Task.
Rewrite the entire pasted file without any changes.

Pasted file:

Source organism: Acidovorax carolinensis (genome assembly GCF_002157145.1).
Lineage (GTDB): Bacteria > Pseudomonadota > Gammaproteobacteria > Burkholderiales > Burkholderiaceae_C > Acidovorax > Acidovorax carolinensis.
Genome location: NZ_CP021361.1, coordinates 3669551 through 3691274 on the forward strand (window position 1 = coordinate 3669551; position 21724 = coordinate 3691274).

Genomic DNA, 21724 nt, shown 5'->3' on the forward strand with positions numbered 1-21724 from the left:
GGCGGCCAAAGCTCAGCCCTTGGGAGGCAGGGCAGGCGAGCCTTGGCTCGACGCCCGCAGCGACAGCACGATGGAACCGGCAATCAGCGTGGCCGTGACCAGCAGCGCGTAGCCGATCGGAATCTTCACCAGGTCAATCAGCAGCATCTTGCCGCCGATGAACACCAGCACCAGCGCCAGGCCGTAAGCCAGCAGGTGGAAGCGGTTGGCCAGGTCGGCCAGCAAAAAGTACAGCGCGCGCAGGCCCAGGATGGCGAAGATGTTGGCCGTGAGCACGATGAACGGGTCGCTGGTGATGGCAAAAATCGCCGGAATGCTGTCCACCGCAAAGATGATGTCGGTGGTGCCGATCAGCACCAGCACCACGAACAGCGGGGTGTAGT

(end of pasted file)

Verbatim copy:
Source organism: Acidovorax carolinensis (genome assembly GCF_002157145.1).
Lineage (GTDB): Bacteria > Pseudomonadota > Gammaproteobacteria > Burkholderiales > Burkholderiaceae_C > Acidovorax > Acidovorax carolinensis.
Genome location: NZ_CP021361.1, coordinates 3669551 through 3691274 on the forward strand (window position 1 = coordinate 3669551; position 21724 = coordinate 3691274).

Genomic DNA, 21724 nt, shown 5'->3' on the forward strand with positions numbered 1-21724 from the left:
GGCGGCCAAAGCTCAGCCCTTGGGAGGCAGGGCAGGCGAGCCTTGGCTCGACGCCCGCAGCGACAGCACGATGGAACCGGCAATCAGCGTGGCCGTGACCAGCAGCGCGTAGCCGATCGGAATCTTCACCAGGTCAATCAGCAGCATCTTGCCGCCGATGAACACCAGCACCAGCGCCAGGCCGTAAGCCAGCAGGTGGAAGCGGTTGGCCAGGTCGGCCAGCAAAAAGTACAGCGCGCGCAGGCCCAGGATGGCGAAGATGTTGGCCGTGAGCACGATGAACGGGTCGCTGGTGATGGCAAAAATCGCCGGAATGCTGTCCACCGCAAAGATGATGTCGGTGGTGCCGATCAGCACCAGCACCACGAACAGCGGGGTGTAGT